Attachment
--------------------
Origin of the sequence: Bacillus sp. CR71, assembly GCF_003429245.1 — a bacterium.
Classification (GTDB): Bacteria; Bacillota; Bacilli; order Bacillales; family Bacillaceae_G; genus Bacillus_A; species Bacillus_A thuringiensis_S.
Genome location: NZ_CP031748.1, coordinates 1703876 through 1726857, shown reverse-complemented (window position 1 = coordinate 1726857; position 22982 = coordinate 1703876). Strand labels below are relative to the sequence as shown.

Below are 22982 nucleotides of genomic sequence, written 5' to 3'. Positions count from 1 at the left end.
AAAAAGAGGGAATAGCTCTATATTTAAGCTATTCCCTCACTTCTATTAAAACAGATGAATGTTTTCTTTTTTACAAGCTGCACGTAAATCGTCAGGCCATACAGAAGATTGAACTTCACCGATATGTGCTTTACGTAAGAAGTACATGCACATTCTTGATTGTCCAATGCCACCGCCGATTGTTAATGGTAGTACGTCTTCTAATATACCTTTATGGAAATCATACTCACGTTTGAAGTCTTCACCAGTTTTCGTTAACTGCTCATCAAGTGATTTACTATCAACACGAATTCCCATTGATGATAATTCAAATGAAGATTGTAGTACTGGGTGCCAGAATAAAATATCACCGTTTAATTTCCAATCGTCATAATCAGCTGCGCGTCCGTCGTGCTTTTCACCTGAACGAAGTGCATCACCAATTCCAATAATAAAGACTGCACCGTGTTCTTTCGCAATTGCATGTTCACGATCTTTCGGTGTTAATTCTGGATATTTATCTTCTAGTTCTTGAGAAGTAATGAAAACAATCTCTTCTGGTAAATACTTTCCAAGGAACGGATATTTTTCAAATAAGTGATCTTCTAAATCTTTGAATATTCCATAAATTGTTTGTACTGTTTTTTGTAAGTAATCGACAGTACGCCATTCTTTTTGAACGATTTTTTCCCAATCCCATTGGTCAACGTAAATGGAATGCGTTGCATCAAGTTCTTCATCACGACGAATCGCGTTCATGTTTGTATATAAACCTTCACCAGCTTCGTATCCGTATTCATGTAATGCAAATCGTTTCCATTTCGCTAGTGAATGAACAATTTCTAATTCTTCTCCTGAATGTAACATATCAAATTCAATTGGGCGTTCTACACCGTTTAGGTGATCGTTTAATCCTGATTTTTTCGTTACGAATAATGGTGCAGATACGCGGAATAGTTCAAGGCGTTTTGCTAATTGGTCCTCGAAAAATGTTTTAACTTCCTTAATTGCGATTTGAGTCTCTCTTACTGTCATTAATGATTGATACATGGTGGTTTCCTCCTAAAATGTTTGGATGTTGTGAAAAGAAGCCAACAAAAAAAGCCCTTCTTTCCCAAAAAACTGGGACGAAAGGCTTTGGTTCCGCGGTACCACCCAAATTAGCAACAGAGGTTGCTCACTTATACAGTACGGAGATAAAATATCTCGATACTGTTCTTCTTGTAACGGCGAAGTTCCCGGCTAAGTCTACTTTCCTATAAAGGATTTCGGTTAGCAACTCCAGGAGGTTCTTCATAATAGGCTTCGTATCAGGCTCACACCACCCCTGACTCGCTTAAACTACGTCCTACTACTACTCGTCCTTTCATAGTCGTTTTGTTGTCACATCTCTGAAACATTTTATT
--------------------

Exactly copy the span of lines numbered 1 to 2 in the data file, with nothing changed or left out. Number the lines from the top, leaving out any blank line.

Origin of the sequence: Bacillus sp. CR71, assembly GCF_003429245.1 — a bacterium.
Classification (GTDB): Bacteria; Bacillota; Bacilli; order Bacillales; family Bacillaceae_G; genus Bacillus_A; species Bacillus_A thuringiensis_S.